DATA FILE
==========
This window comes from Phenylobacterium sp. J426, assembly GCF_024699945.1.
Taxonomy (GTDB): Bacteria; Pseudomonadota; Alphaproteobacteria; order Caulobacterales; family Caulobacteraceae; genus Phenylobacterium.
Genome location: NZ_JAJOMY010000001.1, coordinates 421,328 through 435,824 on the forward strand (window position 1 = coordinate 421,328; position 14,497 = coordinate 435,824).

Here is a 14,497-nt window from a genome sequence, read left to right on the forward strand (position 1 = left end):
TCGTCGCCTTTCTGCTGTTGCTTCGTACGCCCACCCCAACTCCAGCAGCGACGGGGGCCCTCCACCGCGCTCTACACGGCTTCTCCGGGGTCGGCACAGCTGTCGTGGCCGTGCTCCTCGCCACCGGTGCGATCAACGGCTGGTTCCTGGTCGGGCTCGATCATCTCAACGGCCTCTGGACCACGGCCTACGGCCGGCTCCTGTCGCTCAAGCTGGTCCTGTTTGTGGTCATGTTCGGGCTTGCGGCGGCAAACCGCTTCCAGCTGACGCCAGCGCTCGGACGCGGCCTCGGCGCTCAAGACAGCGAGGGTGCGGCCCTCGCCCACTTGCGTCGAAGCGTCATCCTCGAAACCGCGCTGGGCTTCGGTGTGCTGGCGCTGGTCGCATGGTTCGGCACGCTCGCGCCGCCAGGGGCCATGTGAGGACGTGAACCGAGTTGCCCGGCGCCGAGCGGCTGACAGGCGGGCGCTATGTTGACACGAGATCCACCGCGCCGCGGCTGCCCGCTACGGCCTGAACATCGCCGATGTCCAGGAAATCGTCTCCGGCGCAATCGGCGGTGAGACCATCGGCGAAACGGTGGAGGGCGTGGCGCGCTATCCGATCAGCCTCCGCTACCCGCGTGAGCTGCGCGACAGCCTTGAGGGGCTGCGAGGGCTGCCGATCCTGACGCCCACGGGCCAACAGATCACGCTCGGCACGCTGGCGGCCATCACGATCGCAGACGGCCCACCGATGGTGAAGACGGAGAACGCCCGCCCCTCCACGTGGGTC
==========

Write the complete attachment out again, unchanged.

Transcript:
This window comes from Phenylobacterium sp. J426, assembly GCF_024699945.1.
Taxonomy (GTDB): Bacteria; Pseudomonadota; Alphaproteobacteria; order Caulobacterales; family Caulobacteraceae; genus Phenylobacterium.
Genome location: NZ_JAJOMY010000001.1, coordinates 421,328 through 435,824 on the forward strand (window position 1 = coordinate 421,328; position 14,497 = coordinate 435,824).

Here is a 14,497-nt window from a genome sequence, read left to right on the forward strand (position 1 = left end):
TCGTCGCCTTTCTGCTGTTGCTTCGTACGCCCACCCCAACTCCAGCAGCGACGGGGGCCCTCCACCGCGCTCTACACGGCTTCTCCGGGGTCGGCACAGCTGTCGTGGCCGTGCTCCTCGCCACCGGTGCGATCAACGGCTGGTTCCTGGTCGGGCTCGATCATCTCAACGGCCTCTGGACCACGGCCTACGGCCGGCTCCTGTCGCTCAAGCTGGTCCTGTTTGTGGTCATGTTCGGGCTTGCGGCGGCAAACCGCTTCCAGCTGACGCCAGCGCTCGGACGCGGCCTCGGCGCTCAAGACAGCGAGGGTGCGGCCCTCGCCCACTTGCGTCGAAGCGTCATCCTCGAAACCGCGCTGGGCTTCGGTGTGCTGGCGCTGGTCGCATGGTTCGGCACGCTCGCGCCGCCAGGGGCCATGTGAGGACGTGAACCGAGTTGCCCGGCGCCGAGCGGCTGACAGGCGGGCGCTATGTTGACACGAGATCCACCGCGCCGCGGCTGCCCGCTACGGCCTGAACATCGCCGATGTCCAGGAAATCGTCTCCGGCGCAATCGGCGGTGAGACCATCGGCGAAACGGTGGAGGGCGTGGCGCGCTATCCGATCAGCCTCCGCTACCCGCGTGAGCTGCGCGACAGCCTTGAGGGGCTGCGAGGGCTGCCGATCCTGACGCCCACGGGCCAACAGATCACGCTCGGCACGCTGGCGGCCATCACGATCGCAGACGGCCCACCGATGGTGAAGACGGAGAACGCCCGCCCCTCCACGTGGGTC